Elder Care Effect — A growing number of cases are filed by employees who need time off to care for aging parents.

Stuart Ishimaru of the EEOC says he and the other commissioners were themselves grappling with balancing work and family and noticed that more and more people were complaining about unfair treatment because of such family duties. But because there was no federal law against that, "it would be too easy for our people to say we don't cover that," Ishimaru says.

So the EEOC told its offices to think creatively about how current laws could address these problems. Often suits can be brought as gender or disability discrimination or violations of the Family Medical Leave Act.

Gallina alleged unlawful retaliation after she complained about her boss' comments.

In 2007, the EEOC also issued guidance to help employers avoid such lawsuits. Ishimaru admits it can be tricky. A boss may even think she's being benevolent by offering a new mom fewer responsibilities and less travel. But that can get a company in trouble.

"You need to ask," Ishimaru says. "You say, 'These are the choices you can have,' making sure that people are treated and given the same choices no matter what their gender."

Most caregiver discrimination suits involve women and pregnancy, but Calvert says 12 percent are filed by men "such as a father who wants to take paternity leave and is denied the leave because the employer feels that taking care of a newborn is women's work."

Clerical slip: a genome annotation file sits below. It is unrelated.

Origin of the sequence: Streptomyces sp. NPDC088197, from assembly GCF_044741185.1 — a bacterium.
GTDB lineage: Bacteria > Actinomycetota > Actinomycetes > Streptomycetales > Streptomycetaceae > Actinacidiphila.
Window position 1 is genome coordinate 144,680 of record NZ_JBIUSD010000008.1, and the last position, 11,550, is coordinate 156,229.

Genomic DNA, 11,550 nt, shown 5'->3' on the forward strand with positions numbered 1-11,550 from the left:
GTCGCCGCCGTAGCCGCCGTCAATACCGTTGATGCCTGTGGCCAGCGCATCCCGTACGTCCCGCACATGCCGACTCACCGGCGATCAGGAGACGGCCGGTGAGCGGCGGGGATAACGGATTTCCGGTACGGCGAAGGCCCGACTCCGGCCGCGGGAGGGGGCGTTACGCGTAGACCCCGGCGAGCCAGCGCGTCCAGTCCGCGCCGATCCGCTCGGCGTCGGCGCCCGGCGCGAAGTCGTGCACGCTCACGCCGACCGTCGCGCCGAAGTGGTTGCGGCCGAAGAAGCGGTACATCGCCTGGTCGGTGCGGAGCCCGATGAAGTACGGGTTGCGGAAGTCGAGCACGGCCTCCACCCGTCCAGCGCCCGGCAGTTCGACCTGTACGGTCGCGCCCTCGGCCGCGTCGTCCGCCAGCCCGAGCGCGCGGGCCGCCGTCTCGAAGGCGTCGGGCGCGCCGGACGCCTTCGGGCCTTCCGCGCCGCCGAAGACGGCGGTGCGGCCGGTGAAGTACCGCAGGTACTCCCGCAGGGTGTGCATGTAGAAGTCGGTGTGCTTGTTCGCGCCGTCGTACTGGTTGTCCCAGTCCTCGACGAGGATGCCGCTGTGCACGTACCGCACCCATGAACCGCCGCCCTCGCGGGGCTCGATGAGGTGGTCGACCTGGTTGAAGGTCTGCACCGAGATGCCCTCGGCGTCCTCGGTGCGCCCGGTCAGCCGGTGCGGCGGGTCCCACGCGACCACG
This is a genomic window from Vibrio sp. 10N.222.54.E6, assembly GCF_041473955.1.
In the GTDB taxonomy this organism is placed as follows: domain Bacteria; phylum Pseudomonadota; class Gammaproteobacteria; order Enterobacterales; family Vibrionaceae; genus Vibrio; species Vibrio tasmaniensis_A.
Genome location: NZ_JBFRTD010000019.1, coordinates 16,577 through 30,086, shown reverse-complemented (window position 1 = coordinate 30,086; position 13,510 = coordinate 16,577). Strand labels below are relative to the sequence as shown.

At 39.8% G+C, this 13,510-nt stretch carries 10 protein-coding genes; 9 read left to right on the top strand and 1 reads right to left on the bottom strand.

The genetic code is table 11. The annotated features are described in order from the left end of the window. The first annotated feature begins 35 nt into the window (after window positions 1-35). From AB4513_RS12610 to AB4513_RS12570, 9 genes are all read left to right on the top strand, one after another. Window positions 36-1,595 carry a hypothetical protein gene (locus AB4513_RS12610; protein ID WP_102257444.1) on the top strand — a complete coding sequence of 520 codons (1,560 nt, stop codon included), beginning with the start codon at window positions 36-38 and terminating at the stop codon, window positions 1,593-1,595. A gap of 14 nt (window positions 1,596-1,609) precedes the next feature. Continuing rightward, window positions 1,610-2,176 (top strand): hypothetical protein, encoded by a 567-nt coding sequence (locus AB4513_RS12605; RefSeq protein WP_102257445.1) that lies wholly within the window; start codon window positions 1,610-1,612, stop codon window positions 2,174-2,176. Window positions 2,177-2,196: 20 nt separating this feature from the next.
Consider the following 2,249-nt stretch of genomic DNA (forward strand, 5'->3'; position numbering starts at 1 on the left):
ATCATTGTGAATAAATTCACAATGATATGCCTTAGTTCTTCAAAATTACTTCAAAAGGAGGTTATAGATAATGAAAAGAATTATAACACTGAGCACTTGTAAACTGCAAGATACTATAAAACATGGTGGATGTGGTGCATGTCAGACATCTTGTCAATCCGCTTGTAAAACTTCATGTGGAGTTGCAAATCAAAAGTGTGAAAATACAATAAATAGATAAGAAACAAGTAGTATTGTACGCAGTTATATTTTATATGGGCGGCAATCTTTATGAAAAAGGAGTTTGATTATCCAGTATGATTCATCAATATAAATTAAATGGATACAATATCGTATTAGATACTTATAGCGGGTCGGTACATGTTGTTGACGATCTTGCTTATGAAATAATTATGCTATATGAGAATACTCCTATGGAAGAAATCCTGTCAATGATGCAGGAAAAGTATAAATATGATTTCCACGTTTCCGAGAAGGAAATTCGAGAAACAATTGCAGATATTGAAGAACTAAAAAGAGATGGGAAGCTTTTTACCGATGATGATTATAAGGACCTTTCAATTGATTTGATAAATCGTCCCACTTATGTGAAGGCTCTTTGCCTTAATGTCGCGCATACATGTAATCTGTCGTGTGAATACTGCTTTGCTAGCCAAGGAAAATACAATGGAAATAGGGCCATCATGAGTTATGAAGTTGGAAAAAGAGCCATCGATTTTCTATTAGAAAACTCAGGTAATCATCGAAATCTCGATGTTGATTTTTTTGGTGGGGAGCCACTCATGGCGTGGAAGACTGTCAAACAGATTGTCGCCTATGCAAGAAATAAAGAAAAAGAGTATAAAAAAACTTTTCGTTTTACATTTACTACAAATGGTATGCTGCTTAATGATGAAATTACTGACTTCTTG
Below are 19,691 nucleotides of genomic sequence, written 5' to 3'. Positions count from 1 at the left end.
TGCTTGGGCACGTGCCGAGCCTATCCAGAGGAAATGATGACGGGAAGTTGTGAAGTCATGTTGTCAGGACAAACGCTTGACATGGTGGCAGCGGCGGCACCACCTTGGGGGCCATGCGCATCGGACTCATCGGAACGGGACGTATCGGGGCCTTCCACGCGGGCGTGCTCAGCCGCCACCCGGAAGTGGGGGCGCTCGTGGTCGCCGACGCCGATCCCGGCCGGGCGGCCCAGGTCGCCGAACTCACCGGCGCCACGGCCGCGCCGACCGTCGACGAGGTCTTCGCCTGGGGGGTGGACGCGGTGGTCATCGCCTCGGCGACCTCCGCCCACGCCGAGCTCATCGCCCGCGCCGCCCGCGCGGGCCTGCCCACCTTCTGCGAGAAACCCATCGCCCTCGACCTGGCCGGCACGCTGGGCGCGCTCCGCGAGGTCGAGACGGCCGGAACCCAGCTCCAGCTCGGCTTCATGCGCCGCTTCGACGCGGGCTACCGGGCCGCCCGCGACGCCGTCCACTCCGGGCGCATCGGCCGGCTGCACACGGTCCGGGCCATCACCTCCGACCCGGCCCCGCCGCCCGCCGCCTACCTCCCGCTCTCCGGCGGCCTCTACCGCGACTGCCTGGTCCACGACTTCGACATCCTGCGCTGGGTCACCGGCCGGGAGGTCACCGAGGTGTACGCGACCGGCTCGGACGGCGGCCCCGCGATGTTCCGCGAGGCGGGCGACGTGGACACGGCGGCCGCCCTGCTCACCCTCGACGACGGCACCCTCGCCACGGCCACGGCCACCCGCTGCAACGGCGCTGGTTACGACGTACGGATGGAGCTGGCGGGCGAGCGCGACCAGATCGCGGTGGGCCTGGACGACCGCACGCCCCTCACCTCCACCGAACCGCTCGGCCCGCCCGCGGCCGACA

Q: What is the average verdict or settlement in family caregiver cases?

A: $578,316.

One of the highest awards was a jury verdict of $11.65 million to a male hospital worker in 2002. The man had been fired for failing to meet new production quotas, even though he'd been taking intermittent leave to care for a dying mother and a father with Alzheimer's disease.

In recent years, dozens of localities have passed laws specifically banning discrimination against workers they describe as "parents" or those with "family responsibilities." A handful of state legislatures have considered similar legislation.

In Virginia, Gallina's law firm — Mintz Levin — fought her lawsuit, insisting she'd been fired for poor performance. Partner Sue Finegan says she has had a positive experience as a working mom.

"I had my first maternity leave in '97, a year-and-a-half before I made partner," she says. "And then in 2000 I had another maternity leave," when she took eight months off. Finegan also worked part-time some years. She points out that Mintz Levin has won numerous awards for its family-friendly benefits.

Ultimately, though, a federal appeals court sided with Gallina. It upheld an award of more than $500,000 and offered the prospect of more in punitive damages.

"A lightbulb must have gone off," says Gallina, "because suddenly they were in a mood to settle."

These days, Gallina says, she's happily employed at a different company that she says values her family life.